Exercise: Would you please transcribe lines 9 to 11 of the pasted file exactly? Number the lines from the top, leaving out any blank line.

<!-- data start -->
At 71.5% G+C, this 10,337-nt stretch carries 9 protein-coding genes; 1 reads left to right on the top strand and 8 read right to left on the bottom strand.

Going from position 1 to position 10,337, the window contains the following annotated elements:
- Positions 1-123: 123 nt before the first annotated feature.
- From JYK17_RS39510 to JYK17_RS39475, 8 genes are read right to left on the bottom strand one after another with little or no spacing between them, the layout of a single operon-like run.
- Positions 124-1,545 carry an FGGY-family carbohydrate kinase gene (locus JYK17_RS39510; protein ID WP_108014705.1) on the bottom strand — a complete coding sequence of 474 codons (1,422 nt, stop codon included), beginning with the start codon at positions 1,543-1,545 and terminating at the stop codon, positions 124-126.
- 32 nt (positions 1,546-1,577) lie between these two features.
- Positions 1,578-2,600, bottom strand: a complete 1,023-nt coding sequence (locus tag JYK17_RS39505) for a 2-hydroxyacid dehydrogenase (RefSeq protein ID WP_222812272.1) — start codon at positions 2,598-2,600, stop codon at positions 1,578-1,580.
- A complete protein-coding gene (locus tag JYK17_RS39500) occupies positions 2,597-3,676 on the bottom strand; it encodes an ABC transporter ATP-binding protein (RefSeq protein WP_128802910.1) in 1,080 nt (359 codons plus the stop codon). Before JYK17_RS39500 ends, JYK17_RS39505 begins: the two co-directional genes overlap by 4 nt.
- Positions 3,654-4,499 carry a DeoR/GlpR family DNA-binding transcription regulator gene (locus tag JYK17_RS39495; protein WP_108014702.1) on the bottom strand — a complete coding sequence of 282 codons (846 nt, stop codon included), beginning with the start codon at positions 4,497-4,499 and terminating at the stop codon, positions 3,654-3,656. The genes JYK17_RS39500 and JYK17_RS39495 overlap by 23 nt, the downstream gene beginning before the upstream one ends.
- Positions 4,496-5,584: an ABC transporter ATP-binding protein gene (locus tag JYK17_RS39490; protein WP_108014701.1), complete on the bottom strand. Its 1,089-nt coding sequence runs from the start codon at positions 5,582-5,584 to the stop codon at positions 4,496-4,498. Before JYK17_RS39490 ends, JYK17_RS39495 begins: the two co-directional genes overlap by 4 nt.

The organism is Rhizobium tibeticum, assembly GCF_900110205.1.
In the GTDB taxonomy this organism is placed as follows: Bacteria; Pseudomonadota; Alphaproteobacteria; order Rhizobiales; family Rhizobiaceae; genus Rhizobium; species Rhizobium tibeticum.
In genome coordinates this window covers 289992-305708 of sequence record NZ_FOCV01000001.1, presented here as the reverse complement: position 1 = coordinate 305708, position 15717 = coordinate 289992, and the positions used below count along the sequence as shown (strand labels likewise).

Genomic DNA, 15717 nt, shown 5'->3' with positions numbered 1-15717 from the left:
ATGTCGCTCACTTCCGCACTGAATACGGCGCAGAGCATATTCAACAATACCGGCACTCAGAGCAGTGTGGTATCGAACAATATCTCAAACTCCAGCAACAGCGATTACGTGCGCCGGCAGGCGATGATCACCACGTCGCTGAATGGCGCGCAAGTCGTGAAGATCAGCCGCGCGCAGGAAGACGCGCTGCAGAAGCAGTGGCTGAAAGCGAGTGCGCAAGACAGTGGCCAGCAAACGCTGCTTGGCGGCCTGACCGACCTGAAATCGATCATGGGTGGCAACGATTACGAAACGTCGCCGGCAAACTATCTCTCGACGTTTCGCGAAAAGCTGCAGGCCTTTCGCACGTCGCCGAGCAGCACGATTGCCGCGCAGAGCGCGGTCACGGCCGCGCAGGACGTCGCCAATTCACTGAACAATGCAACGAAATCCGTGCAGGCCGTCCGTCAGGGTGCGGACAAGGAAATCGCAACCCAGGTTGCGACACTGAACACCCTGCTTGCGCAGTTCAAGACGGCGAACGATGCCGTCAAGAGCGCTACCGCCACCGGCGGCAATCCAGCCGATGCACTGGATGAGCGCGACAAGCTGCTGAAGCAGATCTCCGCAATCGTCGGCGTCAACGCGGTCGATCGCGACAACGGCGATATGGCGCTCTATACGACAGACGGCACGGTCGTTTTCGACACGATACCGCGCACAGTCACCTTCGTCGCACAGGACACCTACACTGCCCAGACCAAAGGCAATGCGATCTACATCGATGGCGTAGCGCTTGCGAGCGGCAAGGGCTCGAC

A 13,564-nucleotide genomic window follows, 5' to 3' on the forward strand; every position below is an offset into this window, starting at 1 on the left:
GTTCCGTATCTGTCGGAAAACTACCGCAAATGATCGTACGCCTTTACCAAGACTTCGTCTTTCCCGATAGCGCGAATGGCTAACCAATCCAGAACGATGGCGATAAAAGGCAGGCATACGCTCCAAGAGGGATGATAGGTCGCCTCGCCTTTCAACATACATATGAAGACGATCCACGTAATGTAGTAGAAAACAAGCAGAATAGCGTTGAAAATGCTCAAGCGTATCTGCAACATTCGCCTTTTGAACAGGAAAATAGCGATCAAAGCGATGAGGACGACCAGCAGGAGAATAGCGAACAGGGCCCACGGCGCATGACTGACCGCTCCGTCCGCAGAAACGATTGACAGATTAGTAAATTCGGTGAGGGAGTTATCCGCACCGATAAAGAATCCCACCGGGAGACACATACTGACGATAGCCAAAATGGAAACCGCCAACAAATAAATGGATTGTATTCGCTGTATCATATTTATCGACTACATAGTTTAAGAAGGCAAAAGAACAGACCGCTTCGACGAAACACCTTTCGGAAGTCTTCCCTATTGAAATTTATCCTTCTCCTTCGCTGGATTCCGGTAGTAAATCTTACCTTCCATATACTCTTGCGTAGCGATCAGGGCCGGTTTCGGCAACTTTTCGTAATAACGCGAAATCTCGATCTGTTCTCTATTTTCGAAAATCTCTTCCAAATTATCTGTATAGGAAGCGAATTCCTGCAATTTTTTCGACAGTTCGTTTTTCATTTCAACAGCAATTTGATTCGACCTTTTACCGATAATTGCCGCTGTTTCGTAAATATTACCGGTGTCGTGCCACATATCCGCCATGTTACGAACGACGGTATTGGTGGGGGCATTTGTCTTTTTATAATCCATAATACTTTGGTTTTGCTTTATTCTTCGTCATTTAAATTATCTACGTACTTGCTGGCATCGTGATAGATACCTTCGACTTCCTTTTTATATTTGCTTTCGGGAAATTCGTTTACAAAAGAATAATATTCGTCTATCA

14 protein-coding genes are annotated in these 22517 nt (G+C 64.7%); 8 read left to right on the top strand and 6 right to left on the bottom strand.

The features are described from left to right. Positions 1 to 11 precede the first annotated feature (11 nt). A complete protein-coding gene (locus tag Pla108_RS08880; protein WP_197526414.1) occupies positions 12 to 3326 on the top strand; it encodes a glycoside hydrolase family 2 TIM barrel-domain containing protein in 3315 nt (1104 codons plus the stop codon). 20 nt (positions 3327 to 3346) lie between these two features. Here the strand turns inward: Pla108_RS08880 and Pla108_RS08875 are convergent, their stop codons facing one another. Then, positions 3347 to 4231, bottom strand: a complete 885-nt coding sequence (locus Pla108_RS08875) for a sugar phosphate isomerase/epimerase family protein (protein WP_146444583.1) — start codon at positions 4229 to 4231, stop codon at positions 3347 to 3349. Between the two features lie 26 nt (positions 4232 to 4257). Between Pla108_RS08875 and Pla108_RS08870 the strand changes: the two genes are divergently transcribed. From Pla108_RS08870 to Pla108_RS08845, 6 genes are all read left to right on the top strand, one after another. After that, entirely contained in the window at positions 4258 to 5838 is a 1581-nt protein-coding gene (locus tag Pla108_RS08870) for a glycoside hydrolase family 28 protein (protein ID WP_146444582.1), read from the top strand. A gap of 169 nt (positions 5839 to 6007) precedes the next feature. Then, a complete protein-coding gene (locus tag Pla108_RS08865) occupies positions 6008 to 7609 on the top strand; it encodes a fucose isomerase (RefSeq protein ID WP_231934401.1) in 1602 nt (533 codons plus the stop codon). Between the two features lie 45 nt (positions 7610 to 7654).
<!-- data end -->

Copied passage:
- Positions 3,654-4,499 carry a DeoR/GlpR family DNA-binding transcription regulator gene (locus tag JYK17_RS39495; protein WP_108014702.1) on the bottom strand — a complete coding sequence of 282 codons (846 nt, stop codon included), beginning with the start codon at positions 4,497-4,499 and terminating at the stop codon, positions 3,654-3,656. The genes JYK17_RS39500 and JYK17_RS39495 overlap by 23 nt, the downstream gene beginning before the upstream one ends.
- Positions 4,496-5,584: an ABC transporter ATP-binding protein gene (locus tag JYK17_RS39490; protein WP_108014701.1), complete on the bottom strand. Its 1,089-nt coding sequence runs from the start codon at positions 5,582-5,584 to the stop codon at positions 4,496-4,498. Before JYK17_RS39490 ends, JYK17_RS39495 begins: the two co-directional genes overlap by 4 nt.

The organism is Rhizobium tibeticum, assembly GCF_900110205.1.